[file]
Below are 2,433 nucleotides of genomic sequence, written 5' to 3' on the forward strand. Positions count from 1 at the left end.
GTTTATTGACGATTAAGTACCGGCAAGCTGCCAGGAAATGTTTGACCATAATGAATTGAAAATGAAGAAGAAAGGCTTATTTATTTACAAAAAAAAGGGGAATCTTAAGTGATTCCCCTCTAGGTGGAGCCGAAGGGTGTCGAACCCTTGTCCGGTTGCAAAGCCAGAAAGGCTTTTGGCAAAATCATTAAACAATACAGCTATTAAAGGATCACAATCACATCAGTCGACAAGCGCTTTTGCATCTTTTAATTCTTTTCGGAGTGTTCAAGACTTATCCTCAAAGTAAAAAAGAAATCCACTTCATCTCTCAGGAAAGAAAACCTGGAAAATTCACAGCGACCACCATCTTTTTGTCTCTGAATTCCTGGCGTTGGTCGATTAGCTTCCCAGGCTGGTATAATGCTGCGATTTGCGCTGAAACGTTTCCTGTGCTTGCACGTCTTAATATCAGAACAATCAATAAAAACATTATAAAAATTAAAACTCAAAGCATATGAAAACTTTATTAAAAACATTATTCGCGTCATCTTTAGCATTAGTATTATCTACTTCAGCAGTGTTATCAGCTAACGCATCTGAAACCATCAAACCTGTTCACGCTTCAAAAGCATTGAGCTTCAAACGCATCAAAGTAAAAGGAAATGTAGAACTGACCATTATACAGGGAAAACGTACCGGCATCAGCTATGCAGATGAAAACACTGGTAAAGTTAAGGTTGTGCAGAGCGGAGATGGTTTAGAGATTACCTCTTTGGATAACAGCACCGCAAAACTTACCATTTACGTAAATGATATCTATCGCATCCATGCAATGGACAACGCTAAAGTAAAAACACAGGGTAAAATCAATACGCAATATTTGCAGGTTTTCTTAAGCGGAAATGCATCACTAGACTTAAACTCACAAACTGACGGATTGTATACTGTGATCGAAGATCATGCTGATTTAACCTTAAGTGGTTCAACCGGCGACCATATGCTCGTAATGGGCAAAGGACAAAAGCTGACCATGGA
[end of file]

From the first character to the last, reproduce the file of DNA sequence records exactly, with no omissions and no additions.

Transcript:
Below are 2,433 nucleotides of genomic sequence, written 5' to 3' on the forward strand. Positions count from 1 at the left end.
GTTTATTGACGATTAAGTACCGGCAAGCTGCCAGGAAATGTTTGACCATAATGAATTGAAAATGAAGAAGAAAGGCTTATTTATTTACAAAAAAAAGGGGAATCTTAAGTGATTCCCCTCTAGGTGGAGCCGAAGGGTGTCGAACCCTTGTCCGGTTGCAAAGCCAGAAAGGCTTTTGGCAAAATCATTAAACAATACAGCTATTAAAGGATCACAATCACATCAGTCGACAAGCGCTTTTGCATCTTTTAATTCTTTTCGGAGTGTTCAAGACTTATCCTCAAAGTAAAAAAGAAATCCACTTCATCTCTCAGGAAAGAAAACCTGGAAAATTCACAGCGACCACCATCTTTTTGTCTCTGAATTCCTGGCGTTGGTCGATTAGCTTCCCAGGCTGGTATAATGCTGCGATTTGCGCTGAAACGTTTCCTGTGCTTGCACGTCTTAATATCAGAACAATCAATAAAAACATTATAAAAATTAAAACTCAAAGCATATGAAAACTTTATTAAAAACATTATTCGCGTCATCTTTAGCATTAGTATTATCTACTTCAGCAGTGTTATCAGCTAACGCATCTGAAACCATCAAACCTGTTCACGCTTCAAAAGCATTGAGCTTCAAACGCATCAAAGTAAAAGGAAATGTAGAACTGACCATTATACAGGGAAAACGTACCGGCATCAGCTATGCAGATGAAAACACTGGTAAAGTTAAGGTTGTGCAGAGCGGAGATGGTTTAGAGATTACCTCTTTGGATAACAGCACCGCAAAACTTACCATTTACGTAAATGATATCTATCGCATCCATGCAATGGACAACGCTAAAGTAAAAACACAGGGTAAAATCAATACGCAATATTTGCAGGTTTTCTTAAGCGGAAATGCATCACTAGACTTAAACTCACAAACTGACGGATTGTATACTGTGATCGAAGATCATGCTGATTTAACCTTAAGTGGTTCAACCGGCGACCATATGCTCGTAATGGGCAAAGGACAAAAGCTGACCATGGA